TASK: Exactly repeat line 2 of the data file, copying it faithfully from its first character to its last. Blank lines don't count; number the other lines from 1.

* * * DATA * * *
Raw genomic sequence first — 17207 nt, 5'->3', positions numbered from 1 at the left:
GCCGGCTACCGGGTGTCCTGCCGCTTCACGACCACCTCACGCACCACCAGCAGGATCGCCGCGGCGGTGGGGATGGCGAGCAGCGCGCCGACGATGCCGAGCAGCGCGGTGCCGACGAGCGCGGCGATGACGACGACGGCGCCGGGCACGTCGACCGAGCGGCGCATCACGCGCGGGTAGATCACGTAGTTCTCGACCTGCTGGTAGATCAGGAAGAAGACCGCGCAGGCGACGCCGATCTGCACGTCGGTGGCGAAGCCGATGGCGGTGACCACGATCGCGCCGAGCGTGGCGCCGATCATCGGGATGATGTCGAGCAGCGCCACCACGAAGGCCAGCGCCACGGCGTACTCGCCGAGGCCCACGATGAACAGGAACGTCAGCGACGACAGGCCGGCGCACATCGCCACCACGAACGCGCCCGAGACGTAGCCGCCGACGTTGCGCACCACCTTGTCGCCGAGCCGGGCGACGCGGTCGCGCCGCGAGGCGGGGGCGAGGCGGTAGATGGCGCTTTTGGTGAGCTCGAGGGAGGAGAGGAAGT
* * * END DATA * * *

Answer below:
GCCGGCTACCGGGTGTCCTGCCGCTTCACGACCACCTCACGCACCACCAGCAGGATCGCCGCGGCGGTGGGGATGGCGAGCAGCGCGCCGACGATGCCGAGCAGCGCGGTGCCGACGAGCGCGGCGATGACGACGACGGCGCCGGGCACGTCGACCGAGCGGCGCATCACGCGCGGGTAGATCACGTAGTTCTCGACCTGCTGGTAGATCAGGAAGAAGACCGCGCAGGCGACGCCGATCTGCACGTCGGTGGCGAAGCCGATGGCGGTGACCACGATCGCGCCGAGCGTGGCGCCGATCATCGGGATGATGTCGAGCAGCGCCACCACGAAGGCCAGCGCCACGGCGTACTCGCCGAGGCCCACGATGAACAGGAACGTCAGCGACGACAGGCCGGCGCACATCGCCACCACGAACGCGCCCGAGACGTAGCCGCCGACGTTGCGCACCACCTTGTCGCCGAGCCGGGCGACGCGGTCGCGCCGCGAGGCGGGGGCGAGGCGGTAGATGGCGCTTTTGGTGAGCTCGAGGGAGGAGAGGAAGT